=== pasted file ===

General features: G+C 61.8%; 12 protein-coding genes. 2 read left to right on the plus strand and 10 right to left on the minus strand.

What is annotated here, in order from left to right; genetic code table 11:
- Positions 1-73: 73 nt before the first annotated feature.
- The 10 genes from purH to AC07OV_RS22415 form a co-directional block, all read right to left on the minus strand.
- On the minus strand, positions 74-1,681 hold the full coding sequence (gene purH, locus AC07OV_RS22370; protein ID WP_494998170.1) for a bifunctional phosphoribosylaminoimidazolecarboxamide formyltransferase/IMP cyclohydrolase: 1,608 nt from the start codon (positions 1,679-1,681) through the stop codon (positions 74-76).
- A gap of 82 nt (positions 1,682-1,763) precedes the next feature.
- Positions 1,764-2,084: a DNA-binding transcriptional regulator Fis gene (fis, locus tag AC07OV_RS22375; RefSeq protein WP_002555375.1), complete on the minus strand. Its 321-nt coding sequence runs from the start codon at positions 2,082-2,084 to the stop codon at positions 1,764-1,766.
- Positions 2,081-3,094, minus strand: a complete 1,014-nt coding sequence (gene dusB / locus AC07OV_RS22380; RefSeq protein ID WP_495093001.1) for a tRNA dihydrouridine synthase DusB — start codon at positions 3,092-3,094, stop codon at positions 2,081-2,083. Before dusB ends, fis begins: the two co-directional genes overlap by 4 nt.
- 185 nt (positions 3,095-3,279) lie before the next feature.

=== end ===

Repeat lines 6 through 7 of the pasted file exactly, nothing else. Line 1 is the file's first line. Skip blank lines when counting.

- A gap of 82 nt (positions 1,682-1,763) precedes the next feature.
- Positions 1,764-2,084: a DNA-binding transcriptional regulator Fis gene (fis, locus tag AC07OV_RS22375; RefSeq protein WP_002555375.1), complete on the minus strand. Its 321-nt coding sequence runs from the start codon at positions 2,082-2,084 to the stop codon at positions 1,764-1,766.